On March 20, 1986, DEP Investigator Joseph Karpa, accompanied by a Salem Health Dept. inspector, again responded to complaints in the vicinity of the plant. Karpa inspected a ditch running parallel to the public road in Quinton Township. To pursue the apparent source of the pollutant in the ditch, it was necessary to traverse certain private land and as such, permission was sought and received. During the ensuing hike of approximately three quarters of a mile through fields and wooded areas, Karpa saw no signs or fences designating a property division or which would raise an inference that trespassing was not allowed. The only exception was a dilapidated fence in a segment of the wooded area which had fallen down.
After exiting the wooded area and crossing a field, Karpa came upon another ditch which was full of bloody waste water. At that point in time, Karpa was unsure of the ownership of the ditch so he proceeded to parallel it toward defendant's facility. At its closest point, the ditch was 300 feet from defendant's facility. Karpa observed a hose coming out of the ditch indicating that the discharge had been pumped into the ditch from the direction of the plant. The inspector then left the site and directive letters from the DEP were issued.
This Court finds as a fact that any signs previously posted by the hunter, who had leased 22 acres of wooded land for hunting purposes, were not standing at the time either Robert Vandergrift or Robert Karpa traversed any of the 125 acres owned by the defendant or on which any of the operation of Salem Packing Co. is conducted.
Defendant's Motion to Suppress, Counts # 1, # 2, # 5 and # 6, rests on the argument that the above-mentioned searches were violative of defendant's constitutional right to be free of unreasonable searches and seizures since the entry by the DEP inspector was without a warrant nor was it based upon probable cause. The State concedes the warrantless nature of the search and does not argue the existence of probable cause. Instead, the State seeks to justify the warrantless search under the long-standing governmental regulation exception to the warrant requirement or, alternatively, as a search of an open field in which no warrant is required.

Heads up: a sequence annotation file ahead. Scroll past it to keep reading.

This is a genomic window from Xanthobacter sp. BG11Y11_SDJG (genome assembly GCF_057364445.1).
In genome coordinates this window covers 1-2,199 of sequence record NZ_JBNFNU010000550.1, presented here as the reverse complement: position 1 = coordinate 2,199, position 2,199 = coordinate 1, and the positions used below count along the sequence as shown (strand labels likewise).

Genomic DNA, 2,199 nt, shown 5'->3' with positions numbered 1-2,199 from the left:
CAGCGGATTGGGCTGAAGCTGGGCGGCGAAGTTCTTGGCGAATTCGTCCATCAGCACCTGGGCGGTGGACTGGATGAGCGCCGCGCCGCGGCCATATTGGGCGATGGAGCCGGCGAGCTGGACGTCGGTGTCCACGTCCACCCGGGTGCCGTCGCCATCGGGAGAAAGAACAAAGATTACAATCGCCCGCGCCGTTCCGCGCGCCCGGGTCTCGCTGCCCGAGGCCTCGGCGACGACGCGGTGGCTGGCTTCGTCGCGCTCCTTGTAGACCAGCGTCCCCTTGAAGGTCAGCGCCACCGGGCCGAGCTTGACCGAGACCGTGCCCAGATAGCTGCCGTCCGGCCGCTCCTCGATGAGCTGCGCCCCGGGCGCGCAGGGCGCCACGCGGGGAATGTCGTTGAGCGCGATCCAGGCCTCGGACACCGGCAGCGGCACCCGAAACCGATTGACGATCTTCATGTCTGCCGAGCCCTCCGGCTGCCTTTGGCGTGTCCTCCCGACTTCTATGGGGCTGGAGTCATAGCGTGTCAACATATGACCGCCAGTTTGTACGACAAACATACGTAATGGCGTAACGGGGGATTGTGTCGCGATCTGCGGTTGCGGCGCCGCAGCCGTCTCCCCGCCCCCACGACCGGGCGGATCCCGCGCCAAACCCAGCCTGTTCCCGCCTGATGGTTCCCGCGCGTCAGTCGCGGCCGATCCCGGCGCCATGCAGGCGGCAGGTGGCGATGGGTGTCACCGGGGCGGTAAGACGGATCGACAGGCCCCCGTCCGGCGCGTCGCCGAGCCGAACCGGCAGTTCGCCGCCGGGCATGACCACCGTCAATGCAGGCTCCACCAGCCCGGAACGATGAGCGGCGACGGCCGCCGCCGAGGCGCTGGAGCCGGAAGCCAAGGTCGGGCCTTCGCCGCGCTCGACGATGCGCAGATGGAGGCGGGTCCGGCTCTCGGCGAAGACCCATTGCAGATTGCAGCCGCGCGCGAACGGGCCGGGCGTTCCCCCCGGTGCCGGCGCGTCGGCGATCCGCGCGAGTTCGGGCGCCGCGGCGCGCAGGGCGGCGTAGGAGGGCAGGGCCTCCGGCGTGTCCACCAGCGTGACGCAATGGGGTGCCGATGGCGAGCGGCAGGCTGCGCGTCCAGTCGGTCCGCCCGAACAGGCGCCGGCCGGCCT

In New Jersey, an administrative search of private property without proper consent is generally held unconstitutional unless it has been authorized by a valid search warrant. State v. Dolce, 178 N.J. Super. 275 (App. Div. 1981). But the expectation of privacy normally attributed to Fourth Amendment protection in an individual's home does not appear as strongly in commercial premises. Donovan v. Dewey, 452 U.S. 594,
101 S. Ct. 2534, 69 L. Ed. 2d 262 (1981). The expectation of privacy is particularly attenuated in commercial property employed in closely regulated industries. In these industries, the warrant requirement has been abandoned in the face of State or Federal regulations establishing inspection procedures premised on the fulfillment of enunciated policy objectives.
The origination and refinement of this doctrine was set forth by the United States Supreme Court in Colonnade Catering Corp. v. United States, 397 U.S. 72, 90 S. Ct. 774, 25 L. Ed. 2d (1970), and United States v. Biswell, 406 U.S. 311, 92 S. Ct. 1593, 32 L. Ed. 2d 87 (1972). This exception to the warrant requirement has been adopted in New Jersey. See State v. Williams, 84 N.J. 217 (1980). (The liquor industry has historically been subjected to intense regulation and, thus, may be subjected to warrantless inspections.); State v. Rednor, 203 N.J. Super. 503 (App. Div. 1985) (The pharmaceutical industry has been subject to pervasive and long-standing control; warrantless inspections thereof are, thus, constitutional.)
Most recently, the U.S. Supreme Court has addressed this issue in New York v. Burger, U.S. , 107 S. Ct. 2636, 96 L. Ed. 2d 601 (1987). In Burger, five officers of the Auto Crimes Division of the New York City Police Dept. entered the defendant's junkyard to conduct an inspection of defendant's license and records of the automobiles and vehicle parts in his possession. ...